US deports husband of soldier killed in Afghanistan – then lets him back in


Jos Gonzlez Carranza was arrested by Ice officers last week and deported to Mexico, but allowed to re-enter after a local newspaper reported it

US immigration officials deported the husband of a soldier killed in Afghanistan – then reversed course and let him back into the country.

José González Carranza, 30, was arrested by Immigration and Customs Enforcement (Ice) officers last week at his home in Arizona and quickly deported to Mexico, he and his attorney told the Arizona Republic.

After the paper reported on his expulsion, Ice officers let him re-enter the country and brought him back to Phoenix.

The Mexican immigrant’s wife, Barbara Vieyra, a private in the army, was killed while serving in Afghanistan in 2010 when insurgents attacked her unit. They have a 12-year-old daughter, who is a US citizen.

“I feel so bad,” González Carranza told the Republic, while staying in a shelter for deported immigrants in Nogales, Mexico. “I’m thinking about, I might never see her again.”

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González Carranza entered the US illegally in 2004, but after his wife’s death, he was granted a protection called parole in place, offered to family members of military troops, which allows them to stay in the US without threat of deportation.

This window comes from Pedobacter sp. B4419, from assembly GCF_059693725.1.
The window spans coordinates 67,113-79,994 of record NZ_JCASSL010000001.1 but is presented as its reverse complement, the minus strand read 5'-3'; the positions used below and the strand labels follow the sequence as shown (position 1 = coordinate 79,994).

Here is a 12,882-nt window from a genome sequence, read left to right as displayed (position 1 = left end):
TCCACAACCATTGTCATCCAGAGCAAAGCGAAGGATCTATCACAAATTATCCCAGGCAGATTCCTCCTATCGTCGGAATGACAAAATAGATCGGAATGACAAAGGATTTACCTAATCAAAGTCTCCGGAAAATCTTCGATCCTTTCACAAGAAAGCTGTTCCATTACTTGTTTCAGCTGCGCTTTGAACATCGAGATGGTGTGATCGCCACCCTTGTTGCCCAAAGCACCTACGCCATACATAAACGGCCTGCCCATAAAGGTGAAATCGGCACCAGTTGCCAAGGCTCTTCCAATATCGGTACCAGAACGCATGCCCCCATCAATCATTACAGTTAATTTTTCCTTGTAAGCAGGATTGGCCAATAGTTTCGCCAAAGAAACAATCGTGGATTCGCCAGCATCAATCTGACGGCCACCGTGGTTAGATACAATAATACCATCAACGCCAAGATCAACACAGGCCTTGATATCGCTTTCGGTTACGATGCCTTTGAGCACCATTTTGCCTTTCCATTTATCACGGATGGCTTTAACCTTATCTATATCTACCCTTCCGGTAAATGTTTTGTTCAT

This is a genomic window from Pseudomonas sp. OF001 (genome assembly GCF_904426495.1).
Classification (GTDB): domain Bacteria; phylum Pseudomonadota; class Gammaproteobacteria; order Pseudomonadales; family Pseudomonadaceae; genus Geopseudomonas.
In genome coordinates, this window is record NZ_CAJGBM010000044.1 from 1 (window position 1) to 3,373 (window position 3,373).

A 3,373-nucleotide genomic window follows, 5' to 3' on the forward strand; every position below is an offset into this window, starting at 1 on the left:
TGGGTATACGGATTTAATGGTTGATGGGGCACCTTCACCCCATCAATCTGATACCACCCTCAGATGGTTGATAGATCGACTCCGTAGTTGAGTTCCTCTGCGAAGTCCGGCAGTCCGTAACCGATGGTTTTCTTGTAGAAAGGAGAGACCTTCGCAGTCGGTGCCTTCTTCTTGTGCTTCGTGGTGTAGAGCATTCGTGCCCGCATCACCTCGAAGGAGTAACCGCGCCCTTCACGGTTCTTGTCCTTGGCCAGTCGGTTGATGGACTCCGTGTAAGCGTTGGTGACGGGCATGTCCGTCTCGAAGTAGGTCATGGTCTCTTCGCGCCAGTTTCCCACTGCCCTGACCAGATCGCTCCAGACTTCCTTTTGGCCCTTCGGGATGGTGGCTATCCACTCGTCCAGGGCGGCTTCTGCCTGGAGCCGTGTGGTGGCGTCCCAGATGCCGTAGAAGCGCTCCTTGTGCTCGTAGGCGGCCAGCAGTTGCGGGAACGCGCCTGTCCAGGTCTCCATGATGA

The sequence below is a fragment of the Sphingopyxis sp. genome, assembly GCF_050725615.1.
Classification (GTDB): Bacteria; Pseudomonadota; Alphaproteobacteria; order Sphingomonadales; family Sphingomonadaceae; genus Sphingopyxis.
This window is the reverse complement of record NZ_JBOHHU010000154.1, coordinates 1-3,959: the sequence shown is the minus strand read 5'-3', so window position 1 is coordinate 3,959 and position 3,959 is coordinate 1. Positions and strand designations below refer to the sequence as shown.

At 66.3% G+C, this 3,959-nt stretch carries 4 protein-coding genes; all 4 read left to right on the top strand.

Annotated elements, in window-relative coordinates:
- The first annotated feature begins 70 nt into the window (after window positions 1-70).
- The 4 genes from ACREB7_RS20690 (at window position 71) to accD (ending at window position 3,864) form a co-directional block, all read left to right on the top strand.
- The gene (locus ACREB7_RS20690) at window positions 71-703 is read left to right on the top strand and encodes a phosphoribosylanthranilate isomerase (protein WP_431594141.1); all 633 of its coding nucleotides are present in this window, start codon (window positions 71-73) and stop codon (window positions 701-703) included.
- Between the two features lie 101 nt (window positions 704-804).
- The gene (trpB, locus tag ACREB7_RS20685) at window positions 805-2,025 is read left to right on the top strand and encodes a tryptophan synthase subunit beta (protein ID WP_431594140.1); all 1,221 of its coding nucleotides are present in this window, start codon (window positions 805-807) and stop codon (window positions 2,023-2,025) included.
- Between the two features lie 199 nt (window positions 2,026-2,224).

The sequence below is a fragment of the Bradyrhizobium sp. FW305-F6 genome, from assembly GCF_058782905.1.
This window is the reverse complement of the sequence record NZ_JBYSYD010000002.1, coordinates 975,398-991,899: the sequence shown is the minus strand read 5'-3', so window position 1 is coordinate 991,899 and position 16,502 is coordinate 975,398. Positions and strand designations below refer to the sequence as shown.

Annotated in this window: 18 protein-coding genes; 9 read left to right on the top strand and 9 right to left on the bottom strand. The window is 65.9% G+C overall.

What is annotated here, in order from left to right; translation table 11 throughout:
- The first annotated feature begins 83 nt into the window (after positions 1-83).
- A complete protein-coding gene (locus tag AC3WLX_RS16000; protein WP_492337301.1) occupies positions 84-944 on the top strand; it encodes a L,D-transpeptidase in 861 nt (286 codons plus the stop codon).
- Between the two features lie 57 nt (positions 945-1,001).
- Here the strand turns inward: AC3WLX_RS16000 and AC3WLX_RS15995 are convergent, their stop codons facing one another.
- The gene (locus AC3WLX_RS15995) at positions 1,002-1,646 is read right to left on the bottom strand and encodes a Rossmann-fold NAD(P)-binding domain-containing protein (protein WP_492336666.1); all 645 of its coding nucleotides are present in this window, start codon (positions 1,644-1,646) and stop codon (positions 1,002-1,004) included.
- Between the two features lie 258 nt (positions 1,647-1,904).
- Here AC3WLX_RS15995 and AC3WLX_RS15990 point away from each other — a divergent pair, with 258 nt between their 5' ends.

But Ice filed a new deportation case against him last year for reasons that are not clear, his lawyer, Ezequiel Hernandez, told the Republic. A judge ordered him deported after he did not show up for a court hearing, which he said was because the paperwork ordering him to appear was sent to the wrong address. He was not aware of the order until he was arrested.

“There are plenty of people you can go after, but not a guy whose wife died in Afghanistan,” Hernandez said.

González Carranza has no criminal record, according to his attorney.

The deportation drew widespread outrage.

“This is revolting,” Cecilia Wang, deputy legal director of the ACLU, said in a tweet. “There is no bottom to how low the government will sink.”

González Carranza did not tell his daughter, Evelyn González Vieyra, who lives with her grandparents, that he was deported because he didn’t want to traumatize her.

After Ice reversed course on the deportation, he was handcuffed and allowed through the port of entry in Nogales, Arizona. He was then driven back to Phoenix, where officers dropped him off at Ice’s headquarters near downtown.

Deportations have spiked dramatically under Donald Trump, with Ice increasingly going after immigrants with no criminal record.

In another case last year, the wife of a decorated marine combat veteran was deported from Florida to Mexico. A Brooklyn couple was arrested after attempting to visit their pregnant daughter and soldier son-in-law at New York’s Fort Drum.

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